The Joint Tactical Radio System (JTRS) aimed to replace existing radios in the American military with a single set of software-defined radios that could have new frequencies and modes (“waveforms”) added via upload, instead of requiring multiple radio types in ground vehicles, and using circuit board swaps in order to upgrade. JTRS has seen cost overruns and full program restructurings, along with cancellation of some parts of the program.
Link 16 is a military tactical data link network used by NATO and nations allowed by the MIDS International Program Office (IPO). Its specification is part of the family of Tactical Data Links.
TADIL-J refers to "Tactical Digital Information Link" (TADIL) J used by the U.S. Navy, U.S. Army, U.S. Marine Corps, U.S. Air Force, U.S. Coast Guard, the NSA, several NATO countries, and Japan as part of the Multi-Tactical Data Link Network (MTN). TADIL-J refers to the system of standardized J-series messages which are known by NATO as Link 16. These are defined by U.S. military standard (MIL-STD) 6016.
The Mobile User Objective System is a narrowband military communications satellite system that supports a worldwide, multi-Service population of users in the ultra high frequency band. The system provides increased communications capabilities to newer, smaller terminals while still supporting interoperability with legacy terminals. MUOS is designed to support users who require greater mobility, higher bit rates and improved operational availability.
A United States defense standard, often called a military standard, "MIL-STD", "MIL-SPEC", or (informally) "MilSpecs", is used to help achieve standardization objectives by the U.S. Department of Defense.
Satcom on the Move (SOTM), or satellite communications on the move, is a phrase used in the context of mobile satellite technology, specifically relating to military ground vehicles, Maritime and Airborne platforms. The basic principle behind Satcom On The Move is that a vehicle equipped with a satellite antenna is able to establish communication with a satellite and maintain that communication while the vehicle is moving.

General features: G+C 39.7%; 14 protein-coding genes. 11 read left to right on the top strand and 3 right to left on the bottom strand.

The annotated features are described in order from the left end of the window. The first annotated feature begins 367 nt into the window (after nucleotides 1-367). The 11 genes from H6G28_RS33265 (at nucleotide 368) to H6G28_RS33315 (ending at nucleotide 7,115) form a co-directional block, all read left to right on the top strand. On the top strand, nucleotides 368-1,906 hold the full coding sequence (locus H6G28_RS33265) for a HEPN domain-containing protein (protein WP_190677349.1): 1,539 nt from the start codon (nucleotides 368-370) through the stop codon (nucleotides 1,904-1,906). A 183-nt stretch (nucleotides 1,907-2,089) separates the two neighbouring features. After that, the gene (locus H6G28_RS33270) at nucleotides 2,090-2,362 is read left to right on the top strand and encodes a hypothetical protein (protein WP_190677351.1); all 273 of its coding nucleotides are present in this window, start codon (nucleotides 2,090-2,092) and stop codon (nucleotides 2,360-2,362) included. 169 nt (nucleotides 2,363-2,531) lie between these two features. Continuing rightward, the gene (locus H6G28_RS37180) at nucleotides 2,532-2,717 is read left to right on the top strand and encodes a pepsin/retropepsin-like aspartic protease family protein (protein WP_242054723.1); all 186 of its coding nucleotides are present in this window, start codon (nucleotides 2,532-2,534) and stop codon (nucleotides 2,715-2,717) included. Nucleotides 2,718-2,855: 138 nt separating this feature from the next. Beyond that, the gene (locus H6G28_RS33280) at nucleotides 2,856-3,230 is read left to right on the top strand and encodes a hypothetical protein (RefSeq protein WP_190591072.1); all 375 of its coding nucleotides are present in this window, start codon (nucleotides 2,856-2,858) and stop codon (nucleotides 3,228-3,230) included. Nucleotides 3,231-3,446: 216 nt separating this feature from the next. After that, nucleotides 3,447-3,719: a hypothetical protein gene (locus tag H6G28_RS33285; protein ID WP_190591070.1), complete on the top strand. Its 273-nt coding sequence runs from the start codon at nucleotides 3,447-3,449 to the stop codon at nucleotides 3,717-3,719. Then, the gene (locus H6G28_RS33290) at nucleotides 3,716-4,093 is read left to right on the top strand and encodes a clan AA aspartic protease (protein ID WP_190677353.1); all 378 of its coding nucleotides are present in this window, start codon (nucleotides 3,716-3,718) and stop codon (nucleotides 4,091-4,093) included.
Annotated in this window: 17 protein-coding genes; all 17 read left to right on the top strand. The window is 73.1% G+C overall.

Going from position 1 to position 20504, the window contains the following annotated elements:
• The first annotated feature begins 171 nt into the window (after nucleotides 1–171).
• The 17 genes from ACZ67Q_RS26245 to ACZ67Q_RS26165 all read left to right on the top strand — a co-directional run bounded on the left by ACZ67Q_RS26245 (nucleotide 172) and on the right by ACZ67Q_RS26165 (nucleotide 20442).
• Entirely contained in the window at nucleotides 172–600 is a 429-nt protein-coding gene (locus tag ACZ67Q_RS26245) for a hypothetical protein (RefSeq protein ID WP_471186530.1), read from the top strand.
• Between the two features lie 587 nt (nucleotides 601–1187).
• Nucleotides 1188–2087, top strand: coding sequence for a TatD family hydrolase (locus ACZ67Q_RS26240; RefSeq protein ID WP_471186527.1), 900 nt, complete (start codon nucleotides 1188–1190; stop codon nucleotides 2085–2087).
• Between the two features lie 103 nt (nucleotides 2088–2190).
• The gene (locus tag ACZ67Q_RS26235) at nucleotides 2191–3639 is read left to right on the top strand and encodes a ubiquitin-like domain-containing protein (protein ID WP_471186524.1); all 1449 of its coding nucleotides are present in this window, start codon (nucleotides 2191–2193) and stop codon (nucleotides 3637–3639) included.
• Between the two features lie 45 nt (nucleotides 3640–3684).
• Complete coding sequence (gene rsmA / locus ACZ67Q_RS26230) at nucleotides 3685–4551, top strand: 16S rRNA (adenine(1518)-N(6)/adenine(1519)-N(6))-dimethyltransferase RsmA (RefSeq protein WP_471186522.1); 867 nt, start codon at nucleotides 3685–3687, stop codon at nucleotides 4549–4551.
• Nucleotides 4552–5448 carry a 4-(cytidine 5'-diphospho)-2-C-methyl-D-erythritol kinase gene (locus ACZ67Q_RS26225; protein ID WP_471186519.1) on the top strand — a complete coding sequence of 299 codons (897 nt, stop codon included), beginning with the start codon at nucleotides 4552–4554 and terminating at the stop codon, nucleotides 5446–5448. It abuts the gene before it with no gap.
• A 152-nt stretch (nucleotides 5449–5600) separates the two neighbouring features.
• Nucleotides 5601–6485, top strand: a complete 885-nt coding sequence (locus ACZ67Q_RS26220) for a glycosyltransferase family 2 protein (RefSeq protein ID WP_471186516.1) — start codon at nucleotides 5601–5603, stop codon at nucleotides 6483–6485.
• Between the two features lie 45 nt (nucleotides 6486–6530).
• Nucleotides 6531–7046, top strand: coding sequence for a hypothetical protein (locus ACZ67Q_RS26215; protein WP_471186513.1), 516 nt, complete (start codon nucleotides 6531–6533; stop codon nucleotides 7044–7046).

The AN/PRC-152 Multiband Handheld Radio is a portable, compact, tactical software-defined combat-net radio manufactured by Harris Corporation. It is compliant without waivers to the Joint Tactical Radio System (JTRS) Software Communications Architecture (SCA). It has received NSA certification for the transmission of Top Secret data.
The AN/PRC-117 Multiband Manpack Radio, or Multiband Multi Mission Radio (MBMMR), is a man-portable, tactical software-defined combat-net radio, manufactured by Harris Corporation, in two different version:
The Joint Range Extension Applications Protocol ("JREAP") enables tactical data messages to be transmitted over long-distance networks, e.g. satellite links, thereby extending the range of Tactical Data Links (TDLs).
The British Armed Forces operates a wide range of communications and information systems. Some of these are specialised military systems, while others are procured off-the-shelf. They fall into three main categories: satellite ground terminals, terrestrial trunk communications systems, and combat net radio systems. Every part of the Army and the uses combat net radio, but only the Royal Corps of Signals and the Royal Air Force operates trunk systems and multi-channel satellite communications.